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A book coming out of its binding, fraying
cardboard corners. Informal, ok, is the way to.
What opens up is consciousness, you bother
to use your heart, your blood goes around
without you wanting it to. Is it a switching,
is there something exchanged, a continent?
My oxygen, my wilderness, the pages of.
I like the way wisteria has to be threaded around
frame structures. I love the smell of lamb. I like
to remember. I like to be formal, as in shapeliness
or planned somehow. Then to lose the plan, and let
what happen. It lets you feel joy, the real thing, not
just its implications. Your eye follows the branch as
it curls around our house, you wanting to follow it too.
You, you hook me, I like it that way.
I couldn't keep this as a secret. That
in my heart is the zoo. The cages and
the animals and the overwhelmingness of
it all, you just want to stick your hand in
to pet the tiger. Not just now, not just once.
The heart's fur. That dangerous softness.
I love the looking, to see over, see giraffes,
to pet the giraffe from a platform, the sexuality
of feeding them, their long black tongues.
How enviable! The old one, the oldest one,
these luscious attachments, you are the way
the sweat of your hands taste. Full of salt,
knowing. You are the sugar you carry inside you.
To anyone who was frightened. To start.
To be chopped up and fed to the right wolves.
To explain why you are free, and what you
did with your chances. To run headfirst.
To know your worth by who is chasing you.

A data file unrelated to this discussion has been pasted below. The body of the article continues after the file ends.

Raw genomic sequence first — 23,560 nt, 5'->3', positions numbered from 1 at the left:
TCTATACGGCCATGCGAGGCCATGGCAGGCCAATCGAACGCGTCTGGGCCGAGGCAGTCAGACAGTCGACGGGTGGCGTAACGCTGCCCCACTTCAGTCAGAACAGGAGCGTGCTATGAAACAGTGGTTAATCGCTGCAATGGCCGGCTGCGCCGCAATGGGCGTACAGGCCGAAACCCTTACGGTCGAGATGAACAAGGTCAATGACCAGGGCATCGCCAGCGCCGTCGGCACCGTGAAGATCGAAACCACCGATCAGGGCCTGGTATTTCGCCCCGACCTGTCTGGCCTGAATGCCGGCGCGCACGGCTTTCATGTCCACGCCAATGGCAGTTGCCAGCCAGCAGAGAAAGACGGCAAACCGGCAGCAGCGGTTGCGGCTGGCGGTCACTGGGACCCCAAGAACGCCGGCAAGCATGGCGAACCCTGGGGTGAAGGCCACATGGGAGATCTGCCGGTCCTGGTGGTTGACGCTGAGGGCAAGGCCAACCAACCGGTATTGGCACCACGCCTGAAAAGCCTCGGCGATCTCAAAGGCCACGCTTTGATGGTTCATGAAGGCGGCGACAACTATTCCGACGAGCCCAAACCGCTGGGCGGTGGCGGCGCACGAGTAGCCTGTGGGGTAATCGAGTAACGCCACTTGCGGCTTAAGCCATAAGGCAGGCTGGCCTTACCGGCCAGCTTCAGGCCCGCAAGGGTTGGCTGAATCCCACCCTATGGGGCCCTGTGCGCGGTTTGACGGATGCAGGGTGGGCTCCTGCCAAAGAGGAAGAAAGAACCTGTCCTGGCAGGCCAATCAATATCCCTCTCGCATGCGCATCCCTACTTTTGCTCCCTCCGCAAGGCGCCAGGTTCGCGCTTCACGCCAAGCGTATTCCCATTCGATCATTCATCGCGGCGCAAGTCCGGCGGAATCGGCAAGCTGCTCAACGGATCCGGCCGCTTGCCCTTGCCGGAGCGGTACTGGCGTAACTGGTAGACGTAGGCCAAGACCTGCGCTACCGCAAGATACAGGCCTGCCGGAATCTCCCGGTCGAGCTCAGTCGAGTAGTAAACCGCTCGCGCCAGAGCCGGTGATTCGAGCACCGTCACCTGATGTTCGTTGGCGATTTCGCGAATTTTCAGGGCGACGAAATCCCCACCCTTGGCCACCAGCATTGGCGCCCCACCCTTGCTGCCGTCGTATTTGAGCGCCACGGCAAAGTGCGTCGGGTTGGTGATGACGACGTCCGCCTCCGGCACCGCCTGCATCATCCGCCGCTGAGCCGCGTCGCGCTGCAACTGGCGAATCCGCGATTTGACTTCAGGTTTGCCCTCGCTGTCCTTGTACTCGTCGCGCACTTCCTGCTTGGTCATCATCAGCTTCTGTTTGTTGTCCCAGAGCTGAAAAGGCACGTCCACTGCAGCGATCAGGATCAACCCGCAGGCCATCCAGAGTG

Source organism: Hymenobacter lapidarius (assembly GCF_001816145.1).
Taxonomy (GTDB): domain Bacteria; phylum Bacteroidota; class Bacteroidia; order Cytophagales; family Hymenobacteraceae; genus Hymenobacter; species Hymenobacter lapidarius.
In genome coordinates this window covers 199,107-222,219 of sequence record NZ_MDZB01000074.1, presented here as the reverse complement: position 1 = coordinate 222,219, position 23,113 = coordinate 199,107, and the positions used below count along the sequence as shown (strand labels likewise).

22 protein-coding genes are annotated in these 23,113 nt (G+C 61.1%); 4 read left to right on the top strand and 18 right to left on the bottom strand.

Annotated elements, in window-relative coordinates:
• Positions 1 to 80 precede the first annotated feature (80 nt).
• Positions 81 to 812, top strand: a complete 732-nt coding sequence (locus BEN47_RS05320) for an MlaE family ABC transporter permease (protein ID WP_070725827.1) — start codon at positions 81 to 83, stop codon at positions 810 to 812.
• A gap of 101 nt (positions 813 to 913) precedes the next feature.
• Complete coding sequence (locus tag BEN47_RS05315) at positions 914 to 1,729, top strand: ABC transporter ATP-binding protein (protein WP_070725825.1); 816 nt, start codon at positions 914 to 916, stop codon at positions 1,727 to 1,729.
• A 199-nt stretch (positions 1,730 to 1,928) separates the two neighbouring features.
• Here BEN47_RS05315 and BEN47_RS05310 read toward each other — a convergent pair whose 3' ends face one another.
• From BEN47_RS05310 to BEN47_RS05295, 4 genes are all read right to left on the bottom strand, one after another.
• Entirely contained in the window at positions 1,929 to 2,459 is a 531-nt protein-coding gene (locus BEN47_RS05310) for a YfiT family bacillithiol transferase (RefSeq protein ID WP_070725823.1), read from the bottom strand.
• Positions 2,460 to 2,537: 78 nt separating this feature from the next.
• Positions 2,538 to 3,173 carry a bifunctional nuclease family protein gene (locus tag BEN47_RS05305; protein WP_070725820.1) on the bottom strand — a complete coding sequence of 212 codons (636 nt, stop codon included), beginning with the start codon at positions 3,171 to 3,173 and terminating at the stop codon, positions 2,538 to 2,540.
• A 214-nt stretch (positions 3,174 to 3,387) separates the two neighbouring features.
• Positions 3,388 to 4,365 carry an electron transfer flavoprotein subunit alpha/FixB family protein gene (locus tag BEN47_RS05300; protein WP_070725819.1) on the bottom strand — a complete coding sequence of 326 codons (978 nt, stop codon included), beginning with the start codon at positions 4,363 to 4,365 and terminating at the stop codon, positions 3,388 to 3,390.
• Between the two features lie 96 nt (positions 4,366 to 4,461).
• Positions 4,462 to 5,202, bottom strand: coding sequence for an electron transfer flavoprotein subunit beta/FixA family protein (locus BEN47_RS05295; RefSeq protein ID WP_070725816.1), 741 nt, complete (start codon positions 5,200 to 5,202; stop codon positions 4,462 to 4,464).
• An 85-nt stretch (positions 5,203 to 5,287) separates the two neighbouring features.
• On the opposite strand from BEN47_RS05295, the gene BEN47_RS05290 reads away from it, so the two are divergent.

There's a reason why these things happen.
I thought of luck. I won't need it anymore.
I can feel. That it's me, with my
arms around your hips. Half sung,
that kind of moving. You could be
the sea road, you are the one who
points. The sleepy houses, maybe
touch my elbow. Seamless, as I am led
into this world. This understanding, felt.
Or at the time, the misses, the hand upon the
various switches, you pulled up on the heavenly
knob until it said open and I said what is right
and wondrous, only without so many consonants,
I mean I finally meant all the vowels I could think of.
And my name, it was no longer my name, it was
that good, I couldn't even remember my name.
Hugh Steinberg teaches at California College of the Arts and is the editor of Freehand, a new journal devoted to handwritten work. His poems have been published in Crowd, Cue, Dirt, Fence, Slope, Swerve, and the Bedside Guide to No Tell Motel.
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